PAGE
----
The main difference between Nylon and Polyamide is that the Nylon is a family of synthetic polymers originally developed as textile fibers and Polyamide is a macromolecule with repeating units linked by amide bonds.
Nylon is a generic designation for a family of synthetic polymers, based on aliphatic or semi-aromatic polyamides.
Nylon is a thermoplastic silky material
that can be melt-processed into fibers, films or shapes.Nylon was the first commercially successful synthetic thermoplastic polymer. DuPont began its research project in 1930.
The first example of nylon (nylon 6,6) was produced using diamines on February 28, 1935, by Wallace Hume Carothers at DuPont’s research facility at the DuPont Experimental Station. In response to Carothers’ work, Paul Schlack at IG Farben developed nylon 6, a different molecule based on caprolactam, on January 29, 1938.Nylon was first used commercially in a nylon-bristled toothbrush in 1938, followed more famously in women’s stockings or “nylons” which were shown at the 1939 New York World’s Fair and first sold commercially in 1940. During World War II, almost all nylon production was diverted to the military for use in parachutes and parachute cord. Wartime uses of nylon and other plastics greatly increased the market for the new materials.Nylon is made of repeating units linked by amide links similar to the peptide bonds in proteins.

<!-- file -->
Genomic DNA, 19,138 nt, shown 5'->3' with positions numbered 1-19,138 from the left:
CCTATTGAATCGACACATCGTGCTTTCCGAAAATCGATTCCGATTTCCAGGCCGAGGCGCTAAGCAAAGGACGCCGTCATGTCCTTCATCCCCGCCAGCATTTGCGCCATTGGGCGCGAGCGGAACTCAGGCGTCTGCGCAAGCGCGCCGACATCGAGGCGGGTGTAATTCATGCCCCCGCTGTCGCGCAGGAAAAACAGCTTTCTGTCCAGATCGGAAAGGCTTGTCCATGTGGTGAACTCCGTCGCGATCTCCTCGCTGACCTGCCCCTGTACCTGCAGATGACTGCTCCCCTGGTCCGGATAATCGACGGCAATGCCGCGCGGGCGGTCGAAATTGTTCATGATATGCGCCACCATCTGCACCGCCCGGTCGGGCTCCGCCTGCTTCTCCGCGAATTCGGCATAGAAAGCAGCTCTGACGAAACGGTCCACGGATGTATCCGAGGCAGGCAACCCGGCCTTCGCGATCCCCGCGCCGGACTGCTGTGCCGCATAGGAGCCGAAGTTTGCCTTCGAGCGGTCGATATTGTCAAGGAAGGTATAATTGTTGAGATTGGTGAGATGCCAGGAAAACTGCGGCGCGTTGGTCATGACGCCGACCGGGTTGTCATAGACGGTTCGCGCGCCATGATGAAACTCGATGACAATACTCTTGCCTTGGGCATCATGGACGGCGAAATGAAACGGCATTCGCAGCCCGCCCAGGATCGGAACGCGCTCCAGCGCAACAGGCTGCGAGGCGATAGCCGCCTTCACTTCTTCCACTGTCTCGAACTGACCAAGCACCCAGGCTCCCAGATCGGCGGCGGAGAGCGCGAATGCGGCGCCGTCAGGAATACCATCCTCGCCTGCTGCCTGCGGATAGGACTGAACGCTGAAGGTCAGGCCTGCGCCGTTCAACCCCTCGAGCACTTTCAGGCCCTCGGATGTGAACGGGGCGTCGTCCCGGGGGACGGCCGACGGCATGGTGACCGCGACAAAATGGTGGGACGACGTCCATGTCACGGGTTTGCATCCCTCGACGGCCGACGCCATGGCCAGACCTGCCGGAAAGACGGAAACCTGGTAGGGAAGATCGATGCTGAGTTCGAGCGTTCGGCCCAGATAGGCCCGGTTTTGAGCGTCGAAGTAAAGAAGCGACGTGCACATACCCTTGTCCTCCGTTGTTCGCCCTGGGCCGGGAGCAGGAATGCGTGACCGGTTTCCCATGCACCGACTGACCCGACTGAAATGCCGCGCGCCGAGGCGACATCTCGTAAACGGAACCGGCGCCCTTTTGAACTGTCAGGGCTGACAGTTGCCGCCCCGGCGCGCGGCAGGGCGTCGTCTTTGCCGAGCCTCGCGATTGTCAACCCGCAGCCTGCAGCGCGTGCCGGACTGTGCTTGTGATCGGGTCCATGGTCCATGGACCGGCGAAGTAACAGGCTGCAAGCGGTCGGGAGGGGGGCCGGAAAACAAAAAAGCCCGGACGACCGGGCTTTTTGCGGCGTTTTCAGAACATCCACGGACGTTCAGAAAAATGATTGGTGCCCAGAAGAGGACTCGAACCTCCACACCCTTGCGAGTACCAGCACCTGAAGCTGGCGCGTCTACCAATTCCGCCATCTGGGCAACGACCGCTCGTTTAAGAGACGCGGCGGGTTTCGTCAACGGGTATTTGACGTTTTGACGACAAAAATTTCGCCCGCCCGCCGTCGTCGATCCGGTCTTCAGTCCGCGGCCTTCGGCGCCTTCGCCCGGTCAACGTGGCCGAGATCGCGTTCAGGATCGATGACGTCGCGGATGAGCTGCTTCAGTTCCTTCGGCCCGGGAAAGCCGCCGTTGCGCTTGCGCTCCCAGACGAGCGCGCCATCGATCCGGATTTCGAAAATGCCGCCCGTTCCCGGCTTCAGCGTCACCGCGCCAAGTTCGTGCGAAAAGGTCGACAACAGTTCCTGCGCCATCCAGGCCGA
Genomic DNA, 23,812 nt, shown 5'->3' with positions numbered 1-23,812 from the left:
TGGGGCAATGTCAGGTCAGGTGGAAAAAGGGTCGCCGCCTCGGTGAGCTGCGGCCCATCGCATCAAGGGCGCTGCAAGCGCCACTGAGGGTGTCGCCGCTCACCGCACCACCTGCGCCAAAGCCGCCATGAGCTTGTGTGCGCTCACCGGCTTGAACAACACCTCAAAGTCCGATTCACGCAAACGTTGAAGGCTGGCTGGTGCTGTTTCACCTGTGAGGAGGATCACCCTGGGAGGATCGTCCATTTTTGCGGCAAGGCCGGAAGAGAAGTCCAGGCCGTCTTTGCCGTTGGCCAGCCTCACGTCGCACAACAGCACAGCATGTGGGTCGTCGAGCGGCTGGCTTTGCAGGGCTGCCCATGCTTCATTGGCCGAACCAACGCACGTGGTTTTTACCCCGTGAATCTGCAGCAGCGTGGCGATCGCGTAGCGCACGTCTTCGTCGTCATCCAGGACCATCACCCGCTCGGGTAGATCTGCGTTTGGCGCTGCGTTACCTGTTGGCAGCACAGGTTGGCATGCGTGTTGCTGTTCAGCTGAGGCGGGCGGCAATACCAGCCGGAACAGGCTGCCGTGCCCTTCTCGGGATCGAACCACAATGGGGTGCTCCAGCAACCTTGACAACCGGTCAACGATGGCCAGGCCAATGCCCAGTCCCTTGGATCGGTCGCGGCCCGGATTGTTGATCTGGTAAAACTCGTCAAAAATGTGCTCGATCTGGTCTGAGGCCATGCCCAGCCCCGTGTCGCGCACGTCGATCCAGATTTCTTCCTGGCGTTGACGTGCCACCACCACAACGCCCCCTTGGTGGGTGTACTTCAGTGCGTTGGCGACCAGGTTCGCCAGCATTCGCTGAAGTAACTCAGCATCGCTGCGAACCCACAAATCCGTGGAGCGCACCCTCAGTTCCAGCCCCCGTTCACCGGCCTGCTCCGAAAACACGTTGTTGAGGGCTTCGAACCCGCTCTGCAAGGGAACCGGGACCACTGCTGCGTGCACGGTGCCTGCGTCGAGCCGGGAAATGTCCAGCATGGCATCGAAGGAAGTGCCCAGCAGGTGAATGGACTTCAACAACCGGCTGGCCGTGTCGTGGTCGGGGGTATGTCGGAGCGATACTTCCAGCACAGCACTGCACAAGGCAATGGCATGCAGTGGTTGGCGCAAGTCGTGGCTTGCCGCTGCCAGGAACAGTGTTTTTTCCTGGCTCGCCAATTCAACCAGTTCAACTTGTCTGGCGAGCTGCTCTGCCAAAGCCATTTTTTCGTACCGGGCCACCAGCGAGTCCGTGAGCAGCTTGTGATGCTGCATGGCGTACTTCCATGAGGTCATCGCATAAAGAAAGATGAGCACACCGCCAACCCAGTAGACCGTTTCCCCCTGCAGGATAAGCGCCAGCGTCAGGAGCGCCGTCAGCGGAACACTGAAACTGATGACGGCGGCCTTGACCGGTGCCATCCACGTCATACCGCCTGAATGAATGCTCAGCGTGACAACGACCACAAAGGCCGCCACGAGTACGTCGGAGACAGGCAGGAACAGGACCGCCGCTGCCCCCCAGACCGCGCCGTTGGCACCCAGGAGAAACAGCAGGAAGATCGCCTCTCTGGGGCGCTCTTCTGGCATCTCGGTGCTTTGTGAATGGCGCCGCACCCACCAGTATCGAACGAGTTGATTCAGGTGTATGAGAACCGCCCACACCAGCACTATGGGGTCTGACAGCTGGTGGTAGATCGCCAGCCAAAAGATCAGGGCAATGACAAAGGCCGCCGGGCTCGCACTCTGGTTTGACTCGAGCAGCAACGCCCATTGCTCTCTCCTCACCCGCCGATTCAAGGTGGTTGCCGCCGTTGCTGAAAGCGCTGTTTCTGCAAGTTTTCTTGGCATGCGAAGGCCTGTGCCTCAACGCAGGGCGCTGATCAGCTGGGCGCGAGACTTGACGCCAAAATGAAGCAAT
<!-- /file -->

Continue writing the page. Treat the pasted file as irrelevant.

Commercially, nylon polymer is made by reacting monomers which are either lactams, acid/amines or stoichiometric mixtures of diamines (-NH2) and diacids (-COOH). Mixtures of these can be polymerized together to make copolymers. Nylon polymers can be mixed with a wide variety of additives to achieve many different property variations.
Nylon polymers have found significant commercial applications in fabric and fibers (apparel, flooring and rubber reinforcement), in shapes (molded parts for cars, electrical equipment, etc.), and in films (mostly for food packaging).
A polyamide is a macromolecule with repeating units linked by amide bonds.
Polyamides occur both naturally and artificially. Examples of naturally occurring polyamides are proteins, such as wool and silk. Artificially made polyamides can be made through step-growth polymerization or solid-phase synthesis yielding materials such as nylons, aramids, and sodium poly(aspartate). Synthetic polyamides are commonly used in textiles, automotive applications, carpets and sportswear due to their high durability and strength. The transportation manufacturing industry is the major consumer, accounting for 35% of polyamide (PA) consumption.
Originally, the DuPont company trade name for polyamide, a copolymer whose molecules consist of alternating diamine and dicarboxylic acid monomers bonded together; now generically used for this type of polymer.
A stocking originally fabricated from nylon; also used generically for any long, sheer stocking worn on a woman’s legs.
“They left the strip club when they discovered the ladies only stripped down to their nylons.”
Any of a range of polymers containing amide (or peptide) repeat units; examples include proteins and nylon.
a synthetic polymer of a type made by the linkage of an amino group of one molecule and a carboxylic acid group of another, including many synthetic fibres such as nylon.